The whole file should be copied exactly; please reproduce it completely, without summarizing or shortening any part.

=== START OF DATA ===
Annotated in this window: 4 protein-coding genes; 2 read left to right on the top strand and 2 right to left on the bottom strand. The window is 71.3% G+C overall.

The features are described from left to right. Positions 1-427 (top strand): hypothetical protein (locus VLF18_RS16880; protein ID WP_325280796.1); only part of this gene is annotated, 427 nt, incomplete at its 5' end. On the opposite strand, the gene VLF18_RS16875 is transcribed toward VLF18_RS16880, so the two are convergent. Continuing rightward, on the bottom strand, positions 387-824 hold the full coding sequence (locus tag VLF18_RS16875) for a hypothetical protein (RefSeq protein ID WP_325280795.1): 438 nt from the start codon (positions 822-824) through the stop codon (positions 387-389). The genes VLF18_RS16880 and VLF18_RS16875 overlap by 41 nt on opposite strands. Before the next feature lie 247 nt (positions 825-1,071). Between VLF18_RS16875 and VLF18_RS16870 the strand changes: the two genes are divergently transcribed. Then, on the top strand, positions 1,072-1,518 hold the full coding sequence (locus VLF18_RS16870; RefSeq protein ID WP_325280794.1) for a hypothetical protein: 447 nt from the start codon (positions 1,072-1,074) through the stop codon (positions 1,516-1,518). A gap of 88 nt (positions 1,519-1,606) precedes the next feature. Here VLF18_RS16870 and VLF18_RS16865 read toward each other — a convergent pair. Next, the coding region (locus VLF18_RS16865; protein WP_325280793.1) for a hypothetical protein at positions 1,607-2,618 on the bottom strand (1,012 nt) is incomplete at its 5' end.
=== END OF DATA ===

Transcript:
Annotated in this window: 4 protein-coding genes; 2 read left to right on the top strand and 2 right to left on the bottom strand. The window is 71.3% G+C overall.

The features are described from left to right. Positions 1-427 (top strand): hypothetical protein (locus VLF18_RS16880; protein ID WP_325280796.1); only part of this gene is annotated, 427 nt, incomplete at its 5' end. On the opposite strand, the gene VLF18_RS16875 is transcribed toward VLF18_RS16880, so the two are convergent. Continuing rightward, on the bottom strand, positions 387-824 hold the full coding sequence (locus tag VLF18_RS16875) for a hypothetical protein (RefSeq protein ID WP_325280795.1): 438 nt from the start codon (positions 822-824) through the stop codon (positions 387-389). The genes VLF18_RS16880 and VLF18_RS16875 overlap by 41 nt on opposite strands. Before the next feature lie 247 nt (positions 825-1,071). Between VLF18_RS16875 and VLF18_RS16870 the strand changes: the two genes are divergently transcribed. Then, on the top strand, positions 1,072-1,518 hold the full coding sequence (locus VLF18_RS16870; RefSeq protein ID WP_325280794.1) for a hypothetical protein: 447 nt from the start codon (positions 1,072-1,074) through the stop codon (positions 1,516-1,518). A gap of 88 nt (positions 1,519-1,606) precedes the next feature. Here VLF18_RS16870 and VLF18_RS16865 read toward each other — a convergent pair. Next, the coding region (locus VLF18_RS16865; protein WP_325280793.1) for a hypothetical protein at positions 1,607-2,618 on the bottom strand (1,012 nt) is incomplete at its 5' end.